THERE WAS NEVER much question that Maryland investment banker Nathan A. Chapman Jr. knew what he was doing as he defrauded the state's retirement system of nearly $5 million and looted hundreds of thousands of dollars from companies under his control. The nagging question was why his money-steering arrangements were not flagged by anyone supposedly monitoring the pension system. Mr. Chapman, who traveled in top political circles during the administration of former governor Parris N. Glendening (D), was convicted in federal court last week on 23 counts of fraud and filing false tax returns. Jurors found that he used state pension money under his management to invest in his own businesses, losing millions when his company's stock price plunged to pennies a share in 2000.
Gross conflicts of interest, to be sure, but hardly secret: Mr. Chapman readily disclosed that he was benefiting from the state investments that he controlled as a manager of Maryland pension funds. Yet nobody overseeing the system raised an eyebrow until federal authorities began investigating. Mr. Chapman repeatedly disclosed in reports to the Maryland State Retirement Administration that money managers he selected were investing state pension money in companies he controlled. He would ask them to. One of them, Alan Bond, was convicted in 2002 of six counts of fraud for diverting trading profits from clients' accounts into his own while assigning his losing trades to pension funds represented by three clients -- including Mr. Chapman's company.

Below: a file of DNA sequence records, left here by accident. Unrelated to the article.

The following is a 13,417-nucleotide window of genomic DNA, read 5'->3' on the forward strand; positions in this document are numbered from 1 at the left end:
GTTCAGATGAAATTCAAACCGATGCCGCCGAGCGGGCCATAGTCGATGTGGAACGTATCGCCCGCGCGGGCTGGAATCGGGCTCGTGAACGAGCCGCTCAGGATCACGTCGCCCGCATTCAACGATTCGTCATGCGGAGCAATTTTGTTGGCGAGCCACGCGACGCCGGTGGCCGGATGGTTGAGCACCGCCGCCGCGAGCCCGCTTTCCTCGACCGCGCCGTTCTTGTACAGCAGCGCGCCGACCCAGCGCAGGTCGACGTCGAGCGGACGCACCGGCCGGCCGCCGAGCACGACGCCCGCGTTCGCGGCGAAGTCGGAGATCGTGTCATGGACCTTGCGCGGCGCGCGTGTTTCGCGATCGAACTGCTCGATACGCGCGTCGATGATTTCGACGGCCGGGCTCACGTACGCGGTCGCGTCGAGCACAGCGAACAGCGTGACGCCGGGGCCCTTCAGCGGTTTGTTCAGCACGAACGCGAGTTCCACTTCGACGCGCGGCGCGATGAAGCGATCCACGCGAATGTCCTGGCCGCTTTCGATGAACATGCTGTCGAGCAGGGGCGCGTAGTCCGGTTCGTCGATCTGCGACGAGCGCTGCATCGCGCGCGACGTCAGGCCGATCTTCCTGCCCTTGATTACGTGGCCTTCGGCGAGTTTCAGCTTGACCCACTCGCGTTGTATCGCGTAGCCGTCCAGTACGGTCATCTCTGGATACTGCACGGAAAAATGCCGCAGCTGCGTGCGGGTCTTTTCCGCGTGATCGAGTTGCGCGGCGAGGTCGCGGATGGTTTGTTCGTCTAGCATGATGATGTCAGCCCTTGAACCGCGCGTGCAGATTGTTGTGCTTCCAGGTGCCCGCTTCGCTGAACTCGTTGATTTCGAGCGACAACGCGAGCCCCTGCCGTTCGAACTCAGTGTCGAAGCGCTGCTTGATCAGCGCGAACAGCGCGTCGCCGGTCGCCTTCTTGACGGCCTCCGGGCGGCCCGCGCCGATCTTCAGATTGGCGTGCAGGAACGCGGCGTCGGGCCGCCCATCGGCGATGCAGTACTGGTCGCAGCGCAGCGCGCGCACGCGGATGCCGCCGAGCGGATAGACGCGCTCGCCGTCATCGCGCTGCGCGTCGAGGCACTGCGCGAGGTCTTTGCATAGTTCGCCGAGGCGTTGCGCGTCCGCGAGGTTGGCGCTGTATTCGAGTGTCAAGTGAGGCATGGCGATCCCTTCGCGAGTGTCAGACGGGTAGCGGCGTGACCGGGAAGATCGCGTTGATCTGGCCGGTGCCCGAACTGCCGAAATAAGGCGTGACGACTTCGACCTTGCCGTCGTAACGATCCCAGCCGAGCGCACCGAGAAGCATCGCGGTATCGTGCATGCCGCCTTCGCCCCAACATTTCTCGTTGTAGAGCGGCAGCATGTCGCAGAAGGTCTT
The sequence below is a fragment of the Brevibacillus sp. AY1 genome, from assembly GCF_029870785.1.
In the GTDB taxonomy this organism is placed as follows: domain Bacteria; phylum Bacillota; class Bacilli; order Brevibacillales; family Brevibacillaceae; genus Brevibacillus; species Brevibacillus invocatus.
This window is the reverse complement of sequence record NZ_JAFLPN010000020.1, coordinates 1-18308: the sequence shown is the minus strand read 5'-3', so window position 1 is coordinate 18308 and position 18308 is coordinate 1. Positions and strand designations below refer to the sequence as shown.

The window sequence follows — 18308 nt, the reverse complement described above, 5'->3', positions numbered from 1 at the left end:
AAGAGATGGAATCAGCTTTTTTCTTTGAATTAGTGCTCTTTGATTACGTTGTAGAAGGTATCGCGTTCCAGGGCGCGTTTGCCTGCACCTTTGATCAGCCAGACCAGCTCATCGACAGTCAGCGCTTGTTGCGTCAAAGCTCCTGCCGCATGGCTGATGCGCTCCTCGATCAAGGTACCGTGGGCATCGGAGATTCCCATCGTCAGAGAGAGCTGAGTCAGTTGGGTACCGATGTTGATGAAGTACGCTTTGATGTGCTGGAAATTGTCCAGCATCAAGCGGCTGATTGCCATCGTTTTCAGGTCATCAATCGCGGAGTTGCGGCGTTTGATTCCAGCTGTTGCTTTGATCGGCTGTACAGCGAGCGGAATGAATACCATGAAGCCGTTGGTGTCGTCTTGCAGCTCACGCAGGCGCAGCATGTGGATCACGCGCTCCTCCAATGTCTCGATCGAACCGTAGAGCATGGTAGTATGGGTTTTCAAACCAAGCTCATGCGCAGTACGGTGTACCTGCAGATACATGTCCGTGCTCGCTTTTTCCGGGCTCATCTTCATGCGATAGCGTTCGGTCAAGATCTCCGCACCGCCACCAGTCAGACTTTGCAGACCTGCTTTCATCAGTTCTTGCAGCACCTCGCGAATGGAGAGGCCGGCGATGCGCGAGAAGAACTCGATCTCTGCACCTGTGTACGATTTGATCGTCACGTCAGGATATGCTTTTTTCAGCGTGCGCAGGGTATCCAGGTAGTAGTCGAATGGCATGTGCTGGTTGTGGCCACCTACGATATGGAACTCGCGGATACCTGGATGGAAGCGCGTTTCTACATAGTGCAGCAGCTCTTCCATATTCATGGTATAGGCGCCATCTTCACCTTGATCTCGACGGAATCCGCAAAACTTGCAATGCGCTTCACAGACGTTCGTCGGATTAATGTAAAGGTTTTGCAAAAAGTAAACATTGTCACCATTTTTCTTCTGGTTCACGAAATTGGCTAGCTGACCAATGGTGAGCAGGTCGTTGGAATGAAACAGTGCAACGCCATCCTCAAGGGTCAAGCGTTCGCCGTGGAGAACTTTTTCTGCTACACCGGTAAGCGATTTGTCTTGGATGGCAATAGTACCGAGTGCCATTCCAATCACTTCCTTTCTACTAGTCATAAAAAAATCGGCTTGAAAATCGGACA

So much for protecting the interests of more than 275,000 teachers, police officers and other government workers. Political interests seemed to matter more. As a close ally of Mr. Glendening who also served as chairman of the University System of Maryland's Board of Regents, Mr. Chapman enjoyed a special status that seemed to shield him from oversight. The state pension board of trustees appeared to bless arrangements that gave Mr. Chapman's trust favorable treatment even though he charged higher fees than other money managers.
Why did high-ranking investment employees who received his quarterly reports apparently fail to alert the state pension board, which had the power to fire Mr. Chapman but did not do so until federal authorities moved in? The trustees themselves raised no questions; neither did Mr. Glendening.
Significant improvements have since been made to the pension system. The General Assembly enacted legislation that added people with financial expertise to the pension board; a detailed investment policy was put in place, along with an independent consultant. Comptroller William Donald Schaefer (D), now also serving as board chairman, has taken additional steps to add professionalism to the operations. The total assets of the system have increased impressively. But Nathan Chapman should never have been allowed to inflict the damage he did in a state that had endured enough corruption already.